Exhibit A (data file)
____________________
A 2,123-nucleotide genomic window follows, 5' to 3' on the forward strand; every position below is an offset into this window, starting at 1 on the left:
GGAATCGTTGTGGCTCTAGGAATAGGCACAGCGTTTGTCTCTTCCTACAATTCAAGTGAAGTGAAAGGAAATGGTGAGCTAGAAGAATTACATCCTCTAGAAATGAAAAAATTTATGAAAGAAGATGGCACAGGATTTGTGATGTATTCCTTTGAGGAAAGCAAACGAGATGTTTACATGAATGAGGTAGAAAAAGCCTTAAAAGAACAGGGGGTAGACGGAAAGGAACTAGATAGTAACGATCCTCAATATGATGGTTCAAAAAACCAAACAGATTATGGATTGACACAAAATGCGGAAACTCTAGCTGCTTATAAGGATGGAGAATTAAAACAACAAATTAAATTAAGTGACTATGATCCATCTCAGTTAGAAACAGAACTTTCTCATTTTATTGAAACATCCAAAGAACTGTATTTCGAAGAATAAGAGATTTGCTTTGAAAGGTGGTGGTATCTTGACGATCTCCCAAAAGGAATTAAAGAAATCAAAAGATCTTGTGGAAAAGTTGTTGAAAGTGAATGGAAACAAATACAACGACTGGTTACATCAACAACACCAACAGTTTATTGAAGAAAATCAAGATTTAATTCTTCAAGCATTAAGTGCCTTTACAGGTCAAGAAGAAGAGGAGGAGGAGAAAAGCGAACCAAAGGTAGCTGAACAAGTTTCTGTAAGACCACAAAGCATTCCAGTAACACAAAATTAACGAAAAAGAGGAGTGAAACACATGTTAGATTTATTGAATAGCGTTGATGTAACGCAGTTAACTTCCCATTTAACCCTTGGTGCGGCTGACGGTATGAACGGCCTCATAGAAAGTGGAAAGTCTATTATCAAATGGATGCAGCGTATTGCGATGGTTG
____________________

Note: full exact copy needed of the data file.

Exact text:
A 2,123-nucleotide genomic window follows, 5' to 3' on the forward strand; every position below is an offset into this window, starting at 1 on the left:
GGAATCGTTGTGGCTCTAGGAATAGGCACAGCGTTTGTCTCTTCCTACAATTCAAGTGAAGTGAAAGGAAATGGTGAGCTAGAAGAATTACATCCTCTAGAAATGAAAAAATTTATGAAAGAAGATGGCACAGGATTTGTGATGTATTCCTTTGAGGAAAGCAAACGAGATGTTTACATGAATGAGGTAGAAAAAGCCTTAAAAGAACAGGGGGTAGACGGAAAGGAACTAGATAGTAACGATCCTCAATATGATGGTTCAAAAAACCAAACAGATTATGGATTGACACAAAATGCGGAAACTCTAGCTGCTTATAAGGATGGAGAATTAAAACAACAAATTAAATTAAGTGACTATGATCCATCTCAGTTAGAAACAGAACTTTCTCATTTTATTGAAACATCCAAAGAACTGTATTTCGAAGAATAAGAGATTTGCTTTGAAAGGTGGTGGTATCTTGACGATCTCCCAAAAGGAATTAAAGAAATCAAAAGATCTTGTGGAAAAGTTGTTGAAAGTGAATGGAAACAAATACAACGACTGGTTACATCAACAACACCAACAGTTTATTGAAGAAAATCAAGATTTAATTCTTCAAGCATTAAGTGCCTTTACAGGTCAAGAAGAAGAGGAGGAGGAGAAAAGCGAACCAAAGGTAGCTGAACAAGTTTCTGTAAGACCACAAAGCATTCCAGTAACACAAAATTAACGAAAAAGAGGAGTGAAACACATGTTAGATTTATTGAATAGCGTTGATGTAACGCAGTTAACTTCCCATTTAACCCTTGGTGCGGCTGACGGTATGAACGGCCTCATAGAAAGTGGAAAGTCTATTATCAAATGGATGCAGCGTATTGCGATGGTTG